It seems some people still miss the point about my previous post — the focus is on the misleading PR approach, not the contents of the talk or speaker’s ability. So in that vein, let’s compare the two articles, both post-talk and pre-talk (same author, same publication, two weeks apart.)
|First Article||Second Article|
|Title||“New class of attack targets embedded devices”||“New attack puts routers, cell phones at risk”|
|Major tech focus||JTAG (no NULL pointers)||NULL pointers (no JTAG)|
|Impact||“criminals could … steal sensitive information from mobile phones or redirect Internet traffic on routers”||“Jack plans to show how his attack could be used to make changes to the firmware of a router so that it injects a malicious code into any executable files downloaded from the Internet” (i.e. this talk)|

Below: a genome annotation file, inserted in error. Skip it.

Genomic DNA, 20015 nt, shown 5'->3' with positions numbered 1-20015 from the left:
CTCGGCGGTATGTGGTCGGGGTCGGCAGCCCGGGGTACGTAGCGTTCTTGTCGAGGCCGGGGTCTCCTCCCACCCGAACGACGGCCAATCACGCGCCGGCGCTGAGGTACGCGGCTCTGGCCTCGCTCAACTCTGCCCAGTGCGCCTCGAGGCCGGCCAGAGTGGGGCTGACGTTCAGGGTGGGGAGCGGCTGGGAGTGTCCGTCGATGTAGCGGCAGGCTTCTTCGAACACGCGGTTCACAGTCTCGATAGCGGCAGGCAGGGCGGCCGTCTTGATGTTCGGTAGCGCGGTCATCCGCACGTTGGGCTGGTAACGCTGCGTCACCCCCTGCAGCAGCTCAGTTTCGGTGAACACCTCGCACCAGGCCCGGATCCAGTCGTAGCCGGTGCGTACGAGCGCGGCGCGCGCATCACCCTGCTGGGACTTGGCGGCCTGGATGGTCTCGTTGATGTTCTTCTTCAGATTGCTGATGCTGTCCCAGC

The second article gets it right. It has enough details to know the general type of attack being discussed, downplays the hype, and lacks the misleading focus on JTAG. If the first article had never been written, I wouldn’t be discussing any of this.
The important thing to note is that the same author wrote both, so the only difference had to be the information that was provided to him. It was easy for me to recognize the PR influence since previous companies I’ve worked at have done the same thing. Security researchers, please make the effort to provide accurate details when announcing your talk, despite pressure from your PR department to overhype it or withhold information necessary to even know the topic.